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Hearing held on Baltimore’s local-hiring bill

A proposal to establish a local hiring mandate drew passionate responses Thursday during a three-hour hearing before the Baltimore City Council’s Taxation, Finance and Economic Development Committee.

Baltimore City Councilman Carl Stokes, President Bernard C. ‘Jack’ Young and Councilman Warren Branch listen to testimony Thursday during a hearing on Young’s proposed local hiring ordinance.

City Council President Bernard C. “Jack” Young, who introduced the bill in November, insisted at the hearing that action be taken.

“We can and we must focus on creating jobs that are desperately needed,” Young said before a packed audience. “Our citizens expect us to take bold steps.”

But Baltimore City Solicitor George Nilson, whose office warned last week that the bill was unconstitutional, continued to express concerns over the measure in its current form.

“We can’t rewrite the Constitution,” Nilson said. “Our judgment is that a local hiring bill will not succeed. We will end up in litigation, and we will not win.”

Nilson said the goals of the proposed bill, under which any person who “has a contract with the City for more than $300,000” or “will benefit from more than $5,000,000 in assistance for a City subsidized project” would have to ensure that at least 51 percent of the jobs required for a project be filled by residents of the city, could be accomplished “on an administrative basis” rather than through legislation.

His office issued a supplemental report on Wednesday saying it was “unable to recommend amendments to the bill that will make it lawful,” but the department “remains committed to helping the city implement lawful initiatives to spur local hiring.”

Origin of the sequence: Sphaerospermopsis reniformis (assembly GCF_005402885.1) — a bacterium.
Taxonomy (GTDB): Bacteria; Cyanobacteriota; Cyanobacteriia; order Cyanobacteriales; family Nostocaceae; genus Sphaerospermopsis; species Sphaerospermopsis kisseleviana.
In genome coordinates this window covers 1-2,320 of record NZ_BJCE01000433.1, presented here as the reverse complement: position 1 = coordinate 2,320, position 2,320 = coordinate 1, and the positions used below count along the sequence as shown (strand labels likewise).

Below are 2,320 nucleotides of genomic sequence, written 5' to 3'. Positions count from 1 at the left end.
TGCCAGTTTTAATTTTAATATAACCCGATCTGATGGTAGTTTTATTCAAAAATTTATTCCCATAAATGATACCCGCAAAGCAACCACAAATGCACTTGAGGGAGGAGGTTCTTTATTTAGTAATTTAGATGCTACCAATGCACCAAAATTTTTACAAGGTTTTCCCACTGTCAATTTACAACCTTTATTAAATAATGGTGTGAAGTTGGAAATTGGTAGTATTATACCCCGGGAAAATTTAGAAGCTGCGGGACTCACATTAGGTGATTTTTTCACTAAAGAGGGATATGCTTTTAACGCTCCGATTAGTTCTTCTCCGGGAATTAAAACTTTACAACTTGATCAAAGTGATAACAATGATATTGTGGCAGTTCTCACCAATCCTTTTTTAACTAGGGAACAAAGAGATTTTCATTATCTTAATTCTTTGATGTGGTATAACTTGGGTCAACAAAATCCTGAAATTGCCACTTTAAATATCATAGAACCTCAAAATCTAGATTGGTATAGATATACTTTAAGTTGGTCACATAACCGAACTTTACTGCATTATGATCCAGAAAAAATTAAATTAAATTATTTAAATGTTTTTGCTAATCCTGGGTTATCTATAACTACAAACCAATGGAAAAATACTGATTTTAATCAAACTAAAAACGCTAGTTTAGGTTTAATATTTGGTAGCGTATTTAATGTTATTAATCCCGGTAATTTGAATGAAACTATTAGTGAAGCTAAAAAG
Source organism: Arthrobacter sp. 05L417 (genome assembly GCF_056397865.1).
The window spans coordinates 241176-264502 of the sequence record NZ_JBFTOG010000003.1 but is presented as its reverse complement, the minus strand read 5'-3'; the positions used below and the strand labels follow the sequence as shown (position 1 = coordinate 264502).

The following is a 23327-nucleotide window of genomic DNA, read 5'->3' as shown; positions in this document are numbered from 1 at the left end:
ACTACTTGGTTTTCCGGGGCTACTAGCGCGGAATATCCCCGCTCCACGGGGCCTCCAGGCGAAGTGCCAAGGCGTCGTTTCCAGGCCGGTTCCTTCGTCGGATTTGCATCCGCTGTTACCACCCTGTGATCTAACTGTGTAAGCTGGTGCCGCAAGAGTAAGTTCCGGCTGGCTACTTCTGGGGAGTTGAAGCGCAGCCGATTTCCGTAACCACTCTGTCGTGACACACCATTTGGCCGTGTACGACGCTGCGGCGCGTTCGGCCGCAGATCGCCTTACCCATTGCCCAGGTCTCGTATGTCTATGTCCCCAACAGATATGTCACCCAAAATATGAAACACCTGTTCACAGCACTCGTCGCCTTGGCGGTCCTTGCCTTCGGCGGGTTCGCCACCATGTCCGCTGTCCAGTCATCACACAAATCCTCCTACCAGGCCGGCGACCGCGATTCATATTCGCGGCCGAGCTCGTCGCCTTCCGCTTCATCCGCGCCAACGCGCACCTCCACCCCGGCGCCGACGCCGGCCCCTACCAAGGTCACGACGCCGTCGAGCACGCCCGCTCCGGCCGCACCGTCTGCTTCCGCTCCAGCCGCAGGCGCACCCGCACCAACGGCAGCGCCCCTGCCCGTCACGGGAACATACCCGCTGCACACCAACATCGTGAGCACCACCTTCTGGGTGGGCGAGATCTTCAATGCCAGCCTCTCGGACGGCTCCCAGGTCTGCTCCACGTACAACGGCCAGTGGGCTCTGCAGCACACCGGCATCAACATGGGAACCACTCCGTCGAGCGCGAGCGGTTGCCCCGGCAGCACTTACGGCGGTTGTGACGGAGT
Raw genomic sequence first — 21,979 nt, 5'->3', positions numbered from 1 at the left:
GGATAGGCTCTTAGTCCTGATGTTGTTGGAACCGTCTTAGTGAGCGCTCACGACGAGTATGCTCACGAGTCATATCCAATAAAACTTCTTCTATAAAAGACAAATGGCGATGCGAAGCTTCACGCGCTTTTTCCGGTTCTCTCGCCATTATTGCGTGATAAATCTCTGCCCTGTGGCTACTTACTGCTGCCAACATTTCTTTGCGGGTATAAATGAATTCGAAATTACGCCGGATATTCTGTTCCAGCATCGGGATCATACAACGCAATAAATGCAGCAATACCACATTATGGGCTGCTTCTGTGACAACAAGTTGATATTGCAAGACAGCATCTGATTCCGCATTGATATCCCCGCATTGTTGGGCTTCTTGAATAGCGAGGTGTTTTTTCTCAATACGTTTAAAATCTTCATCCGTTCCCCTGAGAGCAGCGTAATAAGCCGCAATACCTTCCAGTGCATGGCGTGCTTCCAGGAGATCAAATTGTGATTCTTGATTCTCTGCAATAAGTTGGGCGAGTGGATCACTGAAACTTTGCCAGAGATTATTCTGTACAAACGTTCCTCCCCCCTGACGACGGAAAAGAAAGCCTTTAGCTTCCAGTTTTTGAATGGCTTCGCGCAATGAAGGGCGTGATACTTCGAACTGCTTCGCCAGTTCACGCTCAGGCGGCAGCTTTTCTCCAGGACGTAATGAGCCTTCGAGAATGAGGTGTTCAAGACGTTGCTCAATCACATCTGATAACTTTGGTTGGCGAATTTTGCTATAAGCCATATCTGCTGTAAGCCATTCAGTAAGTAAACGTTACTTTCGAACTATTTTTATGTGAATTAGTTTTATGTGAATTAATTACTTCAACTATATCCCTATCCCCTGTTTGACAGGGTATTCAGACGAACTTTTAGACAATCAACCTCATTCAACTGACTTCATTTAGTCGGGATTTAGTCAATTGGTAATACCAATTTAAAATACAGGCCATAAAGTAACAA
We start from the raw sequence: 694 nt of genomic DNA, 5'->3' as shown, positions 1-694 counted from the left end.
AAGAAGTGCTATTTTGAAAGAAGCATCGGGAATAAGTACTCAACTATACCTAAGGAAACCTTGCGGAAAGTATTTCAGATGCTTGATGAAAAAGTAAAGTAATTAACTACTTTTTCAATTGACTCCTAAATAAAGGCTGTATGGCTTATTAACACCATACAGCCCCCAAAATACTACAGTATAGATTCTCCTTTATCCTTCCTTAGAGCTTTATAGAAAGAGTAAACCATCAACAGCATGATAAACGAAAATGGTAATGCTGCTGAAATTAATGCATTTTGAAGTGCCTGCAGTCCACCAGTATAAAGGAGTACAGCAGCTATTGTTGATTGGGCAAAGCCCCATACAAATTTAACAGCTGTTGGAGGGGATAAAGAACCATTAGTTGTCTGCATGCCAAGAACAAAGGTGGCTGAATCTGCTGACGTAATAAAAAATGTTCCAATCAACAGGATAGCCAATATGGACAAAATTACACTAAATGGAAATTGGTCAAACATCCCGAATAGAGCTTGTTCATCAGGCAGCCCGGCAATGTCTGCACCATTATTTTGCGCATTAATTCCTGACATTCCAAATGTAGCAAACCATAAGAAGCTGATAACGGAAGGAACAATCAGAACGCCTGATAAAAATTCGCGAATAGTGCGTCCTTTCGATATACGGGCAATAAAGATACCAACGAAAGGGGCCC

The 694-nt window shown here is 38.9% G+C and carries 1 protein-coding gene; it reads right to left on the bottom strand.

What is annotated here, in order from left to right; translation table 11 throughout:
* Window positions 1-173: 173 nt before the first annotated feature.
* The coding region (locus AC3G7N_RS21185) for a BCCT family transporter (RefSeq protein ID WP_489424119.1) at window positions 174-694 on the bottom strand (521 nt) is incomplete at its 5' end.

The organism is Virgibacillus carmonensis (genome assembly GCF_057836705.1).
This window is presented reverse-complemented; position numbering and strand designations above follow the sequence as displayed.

The supplemental report reiterated specific ways to increase the hiring of city residents that may survive legal challenges, including “focusing the hiring preference on income level rather than residency in a way that satisfied the Equal Protection Clause of the United States Constitution” and “focusing the preference on those who are unemployed or who have graduated from job training programs in a way that satisfied the Equal Protection Clause of the United States Constitution.”

Councilman Warren Branch, however, criticized the city solicitor at the hearing for not being more proactive.

“You should be fighting to make sure [Baltimore citizens] get the jobs they need,” Branch said. “You work for this mayor who was elected by the people. The people need to get to work.”

Ryan O’Doherty, a spokesman for Rawlings-Blake, said in an email after the hearing that the mayor’s office “defers to the Law Department on the serious legal issues related to the proposed bill.”

The opinion issued last week by assistant solicitors Ashlea H. Brown and Hilary B. Ruley said the current bill would violate the Constitution’s Privileges and Immunities Clause.

Brown and Ruley noted that cities like Quincy, Mass.; Worcester, Mass.; and Jersey City, N.J., have put forward local hiring laws only to have them struck down by federal judges who said the law violated the Constitution.

However, a number of other cities, including Washington and San Francisco, have passed similar legislation. Experts from both cities on Thursday encouraged Baltimore to pass a similar law.

After the hearing, Lester Davis, a spokesman for Young, said the council president plans on hosting a couple of work sessions “in the near future” to continue to iron out the legislation.